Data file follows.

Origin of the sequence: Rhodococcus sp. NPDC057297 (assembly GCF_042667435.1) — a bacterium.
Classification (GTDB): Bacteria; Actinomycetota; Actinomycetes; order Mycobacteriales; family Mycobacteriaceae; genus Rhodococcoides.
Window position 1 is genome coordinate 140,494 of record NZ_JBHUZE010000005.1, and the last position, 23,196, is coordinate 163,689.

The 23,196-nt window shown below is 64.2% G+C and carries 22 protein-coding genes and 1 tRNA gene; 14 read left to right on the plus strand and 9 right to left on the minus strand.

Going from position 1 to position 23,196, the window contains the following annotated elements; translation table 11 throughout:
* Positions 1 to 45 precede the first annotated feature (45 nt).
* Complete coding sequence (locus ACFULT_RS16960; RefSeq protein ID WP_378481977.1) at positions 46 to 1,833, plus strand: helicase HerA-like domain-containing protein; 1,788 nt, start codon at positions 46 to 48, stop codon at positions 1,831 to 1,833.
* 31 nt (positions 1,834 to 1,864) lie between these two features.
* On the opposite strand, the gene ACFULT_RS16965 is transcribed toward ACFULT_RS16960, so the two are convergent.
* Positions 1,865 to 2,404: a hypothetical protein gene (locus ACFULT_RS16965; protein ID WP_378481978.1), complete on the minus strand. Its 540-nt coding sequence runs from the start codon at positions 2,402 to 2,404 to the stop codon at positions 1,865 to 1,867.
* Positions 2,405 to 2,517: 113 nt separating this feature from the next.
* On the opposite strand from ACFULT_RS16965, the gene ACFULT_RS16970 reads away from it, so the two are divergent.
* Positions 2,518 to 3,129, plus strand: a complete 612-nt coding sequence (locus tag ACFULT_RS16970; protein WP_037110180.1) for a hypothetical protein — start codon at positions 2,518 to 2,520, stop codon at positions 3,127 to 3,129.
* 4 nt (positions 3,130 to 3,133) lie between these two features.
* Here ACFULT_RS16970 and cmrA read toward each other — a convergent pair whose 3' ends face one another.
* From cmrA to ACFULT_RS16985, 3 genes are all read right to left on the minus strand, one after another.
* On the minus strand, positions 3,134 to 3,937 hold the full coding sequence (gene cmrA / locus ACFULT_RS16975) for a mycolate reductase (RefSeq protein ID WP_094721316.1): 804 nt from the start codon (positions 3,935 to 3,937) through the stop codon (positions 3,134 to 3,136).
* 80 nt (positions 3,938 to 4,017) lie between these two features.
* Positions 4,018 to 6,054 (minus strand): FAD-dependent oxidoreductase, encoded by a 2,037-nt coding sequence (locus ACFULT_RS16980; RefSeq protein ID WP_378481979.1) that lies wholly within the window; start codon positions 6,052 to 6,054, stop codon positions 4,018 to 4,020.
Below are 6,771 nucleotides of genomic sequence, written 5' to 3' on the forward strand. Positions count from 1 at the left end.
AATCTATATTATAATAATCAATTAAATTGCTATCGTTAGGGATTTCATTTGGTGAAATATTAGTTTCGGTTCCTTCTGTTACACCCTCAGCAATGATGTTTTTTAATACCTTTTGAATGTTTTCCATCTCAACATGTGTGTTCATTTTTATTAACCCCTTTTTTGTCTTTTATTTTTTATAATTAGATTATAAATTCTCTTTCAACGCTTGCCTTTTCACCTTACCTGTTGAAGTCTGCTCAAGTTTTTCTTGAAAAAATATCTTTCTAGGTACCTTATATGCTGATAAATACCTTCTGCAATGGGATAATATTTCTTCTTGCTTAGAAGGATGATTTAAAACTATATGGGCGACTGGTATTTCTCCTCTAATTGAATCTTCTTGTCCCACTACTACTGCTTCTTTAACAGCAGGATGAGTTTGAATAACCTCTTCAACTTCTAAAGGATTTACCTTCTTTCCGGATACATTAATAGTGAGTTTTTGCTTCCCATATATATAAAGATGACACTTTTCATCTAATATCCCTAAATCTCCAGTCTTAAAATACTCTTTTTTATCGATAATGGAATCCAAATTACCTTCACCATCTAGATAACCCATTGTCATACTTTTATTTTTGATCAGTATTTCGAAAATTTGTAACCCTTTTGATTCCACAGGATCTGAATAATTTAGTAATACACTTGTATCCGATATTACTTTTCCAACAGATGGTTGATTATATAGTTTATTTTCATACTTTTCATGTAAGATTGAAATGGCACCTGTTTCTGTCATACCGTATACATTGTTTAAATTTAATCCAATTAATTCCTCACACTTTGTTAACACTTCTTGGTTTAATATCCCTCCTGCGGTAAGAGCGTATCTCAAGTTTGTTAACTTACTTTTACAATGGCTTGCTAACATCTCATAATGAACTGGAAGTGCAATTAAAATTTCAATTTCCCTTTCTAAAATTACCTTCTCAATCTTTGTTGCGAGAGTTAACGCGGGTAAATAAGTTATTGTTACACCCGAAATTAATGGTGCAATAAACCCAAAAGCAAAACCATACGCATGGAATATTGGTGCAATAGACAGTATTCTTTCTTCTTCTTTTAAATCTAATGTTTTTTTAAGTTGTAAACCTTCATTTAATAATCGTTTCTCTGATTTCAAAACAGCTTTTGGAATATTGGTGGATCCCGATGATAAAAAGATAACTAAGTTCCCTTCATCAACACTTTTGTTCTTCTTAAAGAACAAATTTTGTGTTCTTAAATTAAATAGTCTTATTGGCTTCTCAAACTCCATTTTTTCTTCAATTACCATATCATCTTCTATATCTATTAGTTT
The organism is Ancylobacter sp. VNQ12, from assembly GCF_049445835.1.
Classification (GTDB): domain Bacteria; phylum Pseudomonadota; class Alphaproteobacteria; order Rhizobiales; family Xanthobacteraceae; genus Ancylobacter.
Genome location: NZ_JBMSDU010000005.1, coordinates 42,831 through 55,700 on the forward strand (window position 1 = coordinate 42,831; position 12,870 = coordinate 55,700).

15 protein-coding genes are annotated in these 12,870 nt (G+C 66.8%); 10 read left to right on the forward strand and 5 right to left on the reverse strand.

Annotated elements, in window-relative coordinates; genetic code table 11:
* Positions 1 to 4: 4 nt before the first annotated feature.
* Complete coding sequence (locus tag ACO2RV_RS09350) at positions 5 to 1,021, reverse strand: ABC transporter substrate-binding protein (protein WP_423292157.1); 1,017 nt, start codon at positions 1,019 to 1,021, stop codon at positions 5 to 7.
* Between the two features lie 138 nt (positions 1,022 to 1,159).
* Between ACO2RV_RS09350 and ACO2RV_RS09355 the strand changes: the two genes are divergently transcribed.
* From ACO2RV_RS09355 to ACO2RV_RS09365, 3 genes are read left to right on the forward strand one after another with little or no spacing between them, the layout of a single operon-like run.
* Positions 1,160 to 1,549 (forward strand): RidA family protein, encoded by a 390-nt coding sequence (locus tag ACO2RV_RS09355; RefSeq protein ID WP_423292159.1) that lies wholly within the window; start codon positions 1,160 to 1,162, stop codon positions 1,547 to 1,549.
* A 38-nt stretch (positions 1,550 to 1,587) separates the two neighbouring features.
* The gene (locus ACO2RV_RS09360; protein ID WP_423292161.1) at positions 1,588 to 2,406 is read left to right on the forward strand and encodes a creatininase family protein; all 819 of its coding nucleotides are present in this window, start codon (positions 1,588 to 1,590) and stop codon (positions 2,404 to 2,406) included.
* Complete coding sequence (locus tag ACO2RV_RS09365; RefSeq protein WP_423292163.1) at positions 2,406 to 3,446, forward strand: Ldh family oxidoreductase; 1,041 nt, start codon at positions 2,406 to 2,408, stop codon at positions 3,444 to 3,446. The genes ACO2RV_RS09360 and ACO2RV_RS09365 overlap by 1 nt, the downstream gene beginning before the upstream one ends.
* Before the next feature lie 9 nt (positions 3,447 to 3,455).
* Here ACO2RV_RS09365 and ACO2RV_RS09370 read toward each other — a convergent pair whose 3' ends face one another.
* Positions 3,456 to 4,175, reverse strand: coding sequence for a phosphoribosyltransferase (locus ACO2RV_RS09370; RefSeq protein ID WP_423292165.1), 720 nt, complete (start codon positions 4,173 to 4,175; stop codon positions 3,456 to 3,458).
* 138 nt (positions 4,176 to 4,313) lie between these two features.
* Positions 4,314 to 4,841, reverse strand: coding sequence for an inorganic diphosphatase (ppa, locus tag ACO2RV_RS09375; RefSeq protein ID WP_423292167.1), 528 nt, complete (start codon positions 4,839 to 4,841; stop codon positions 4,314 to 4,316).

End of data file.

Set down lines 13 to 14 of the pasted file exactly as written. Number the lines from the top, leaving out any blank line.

* Positions 2,518 to 3,129, plus strand: a complete 612-nt coding sequence (locus tag ACFULT_RS16970; protein WP_037110180.1) for a hypothetical protein — start codon at positions 2,518 to 2,520, stop codon at positions 3,127 to 3,129.
* 4 nt (positions 3,130 to 3,133) lie between these two features.